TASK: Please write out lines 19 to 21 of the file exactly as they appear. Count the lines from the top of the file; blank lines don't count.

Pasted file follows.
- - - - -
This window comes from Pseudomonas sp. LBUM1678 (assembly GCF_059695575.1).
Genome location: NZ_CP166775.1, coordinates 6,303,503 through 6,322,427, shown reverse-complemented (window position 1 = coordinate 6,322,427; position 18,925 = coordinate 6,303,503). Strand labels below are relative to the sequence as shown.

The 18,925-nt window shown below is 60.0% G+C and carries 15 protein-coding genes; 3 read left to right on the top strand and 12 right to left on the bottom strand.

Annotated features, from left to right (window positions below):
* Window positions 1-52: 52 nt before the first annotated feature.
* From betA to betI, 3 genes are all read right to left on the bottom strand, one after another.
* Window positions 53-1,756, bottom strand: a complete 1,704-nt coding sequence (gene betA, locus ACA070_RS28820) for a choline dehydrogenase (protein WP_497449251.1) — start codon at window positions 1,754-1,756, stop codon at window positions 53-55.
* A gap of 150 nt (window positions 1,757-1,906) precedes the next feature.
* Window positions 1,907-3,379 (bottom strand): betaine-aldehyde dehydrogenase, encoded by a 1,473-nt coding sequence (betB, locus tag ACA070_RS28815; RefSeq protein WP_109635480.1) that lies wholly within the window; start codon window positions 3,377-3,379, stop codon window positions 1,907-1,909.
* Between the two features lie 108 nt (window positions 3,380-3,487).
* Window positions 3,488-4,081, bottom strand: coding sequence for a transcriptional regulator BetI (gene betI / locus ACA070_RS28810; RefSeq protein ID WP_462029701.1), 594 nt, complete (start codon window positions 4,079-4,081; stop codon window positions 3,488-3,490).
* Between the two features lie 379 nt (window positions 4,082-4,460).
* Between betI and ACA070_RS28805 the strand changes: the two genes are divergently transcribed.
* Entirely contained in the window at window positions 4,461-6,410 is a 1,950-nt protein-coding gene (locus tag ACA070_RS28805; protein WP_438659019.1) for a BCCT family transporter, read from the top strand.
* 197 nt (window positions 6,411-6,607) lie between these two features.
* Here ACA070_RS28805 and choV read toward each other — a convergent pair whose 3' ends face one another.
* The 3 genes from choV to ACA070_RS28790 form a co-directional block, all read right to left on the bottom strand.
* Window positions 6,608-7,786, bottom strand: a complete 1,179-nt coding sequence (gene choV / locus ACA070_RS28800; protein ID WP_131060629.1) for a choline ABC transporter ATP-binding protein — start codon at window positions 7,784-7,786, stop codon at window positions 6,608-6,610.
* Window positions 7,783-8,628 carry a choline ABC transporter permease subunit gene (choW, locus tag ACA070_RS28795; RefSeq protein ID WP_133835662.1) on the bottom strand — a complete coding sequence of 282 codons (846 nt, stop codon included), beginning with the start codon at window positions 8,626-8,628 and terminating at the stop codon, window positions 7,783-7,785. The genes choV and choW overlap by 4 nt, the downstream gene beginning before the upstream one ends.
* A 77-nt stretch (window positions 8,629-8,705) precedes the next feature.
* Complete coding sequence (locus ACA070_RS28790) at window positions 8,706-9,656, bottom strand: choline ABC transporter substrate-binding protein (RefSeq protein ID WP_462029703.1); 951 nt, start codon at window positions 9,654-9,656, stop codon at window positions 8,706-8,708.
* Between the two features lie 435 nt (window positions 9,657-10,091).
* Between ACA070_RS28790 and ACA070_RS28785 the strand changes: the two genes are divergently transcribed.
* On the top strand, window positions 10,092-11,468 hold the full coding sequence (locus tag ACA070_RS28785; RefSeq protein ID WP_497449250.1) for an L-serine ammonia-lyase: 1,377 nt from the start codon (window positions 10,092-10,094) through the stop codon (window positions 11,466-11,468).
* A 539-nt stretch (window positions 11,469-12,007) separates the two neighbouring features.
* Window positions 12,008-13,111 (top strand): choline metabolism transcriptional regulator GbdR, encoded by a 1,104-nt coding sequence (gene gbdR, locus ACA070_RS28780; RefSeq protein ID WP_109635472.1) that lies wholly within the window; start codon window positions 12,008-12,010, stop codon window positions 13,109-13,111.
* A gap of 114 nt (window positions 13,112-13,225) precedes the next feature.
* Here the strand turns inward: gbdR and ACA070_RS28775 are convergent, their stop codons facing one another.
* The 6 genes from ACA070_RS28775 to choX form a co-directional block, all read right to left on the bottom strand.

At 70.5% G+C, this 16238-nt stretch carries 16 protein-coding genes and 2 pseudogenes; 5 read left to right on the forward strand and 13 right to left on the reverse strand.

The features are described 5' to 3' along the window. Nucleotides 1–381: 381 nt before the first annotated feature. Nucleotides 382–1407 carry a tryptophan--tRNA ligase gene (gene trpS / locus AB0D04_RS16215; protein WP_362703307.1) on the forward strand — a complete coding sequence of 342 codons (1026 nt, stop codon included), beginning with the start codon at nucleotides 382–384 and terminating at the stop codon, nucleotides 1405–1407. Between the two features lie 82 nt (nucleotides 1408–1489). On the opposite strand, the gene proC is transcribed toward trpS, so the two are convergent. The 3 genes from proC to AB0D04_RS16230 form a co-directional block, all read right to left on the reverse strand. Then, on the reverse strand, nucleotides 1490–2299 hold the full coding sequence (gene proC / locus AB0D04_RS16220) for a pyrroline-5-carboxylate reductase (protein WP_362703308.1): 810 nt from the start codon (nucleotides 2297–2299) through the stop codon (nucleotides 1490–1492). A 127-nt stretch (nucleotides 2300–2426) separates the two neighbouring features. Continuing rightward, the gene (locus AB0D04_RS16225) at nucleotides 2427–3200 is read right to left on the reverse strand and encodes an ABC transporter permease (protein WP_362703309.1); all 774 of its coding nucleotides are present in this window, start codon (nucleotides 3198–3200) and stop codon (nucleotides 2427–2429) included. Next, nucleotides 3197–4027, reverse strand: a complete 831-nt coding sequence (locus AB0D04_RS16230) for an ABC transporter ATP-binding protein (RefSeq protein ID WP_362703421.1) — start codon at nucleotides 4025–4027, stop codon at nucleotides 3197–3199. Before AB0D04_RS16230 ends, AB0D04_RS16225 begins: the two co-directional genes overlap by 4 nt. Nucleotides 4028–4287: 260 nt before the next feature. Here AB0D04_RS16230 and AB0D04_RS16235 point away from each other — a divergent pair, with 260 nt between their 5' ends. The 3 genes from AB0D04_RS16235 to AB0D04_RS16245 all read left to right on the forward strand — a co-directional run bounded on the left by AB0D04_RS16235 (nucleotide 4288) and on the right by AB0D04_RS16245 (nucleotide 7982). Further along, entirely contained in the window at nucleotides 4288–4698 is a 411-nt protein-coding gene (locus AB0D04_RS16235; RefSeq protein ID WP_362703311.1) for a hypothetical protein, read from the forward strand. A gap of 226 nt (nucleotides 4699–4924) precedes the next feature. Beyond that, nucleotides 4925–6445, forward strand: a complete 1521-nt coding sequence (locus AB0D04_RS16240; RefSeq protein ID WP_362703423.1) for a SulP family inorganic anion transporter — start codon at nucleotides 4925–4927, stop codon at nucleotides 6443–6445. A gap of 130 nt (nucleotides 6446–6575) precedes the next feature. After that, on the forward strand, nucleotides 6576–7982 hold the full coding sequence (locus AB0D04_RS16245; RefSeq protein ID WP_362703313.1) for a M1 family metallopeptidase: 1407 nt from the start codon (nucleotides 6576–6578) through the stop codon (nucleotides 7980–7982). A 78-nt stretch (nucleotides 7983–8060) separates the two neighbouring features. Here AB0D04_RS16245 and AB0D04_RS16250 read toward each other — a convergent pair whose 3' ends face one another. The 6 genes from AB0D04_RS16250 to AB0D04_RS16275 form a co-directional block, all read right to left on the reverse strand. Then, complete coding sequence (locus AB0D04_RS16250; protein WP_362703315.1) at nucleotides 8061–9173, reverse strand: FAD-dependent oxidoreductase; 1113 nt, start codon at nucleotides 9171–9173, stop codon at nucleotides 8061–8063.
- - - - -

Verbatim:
* Window positions 7,783-8,628 carry a choline ABC transporter permease subunit gene (choW, locus tag ACA070_RS28795; RefSeq protein ID WP_133835662.1) on the bottom strand — a complete coding sequence of 282 codons (846 nt, stop codon included), beginning with the start codon at window positions 8,626-8,628 and terminating at the stop codon, window positions 7,783-7,785. The genes choV and choW overlap by 4 nt, the downstream gene beginning before the upstream one ends.
* A 77-nt stretch (window positions 8,629-8,705) precedes the next feature.
* Complete coding sequence (locus ACA070_RS28790) at window positions 8,706-9,656, bottom strand: choline ABC transporter substrate-binding protein (RefSeq protein ID WP_462029703.1); 951 nt, start codon at window positions 9,654-9,656, stop codon at window positions 8,706-8,708.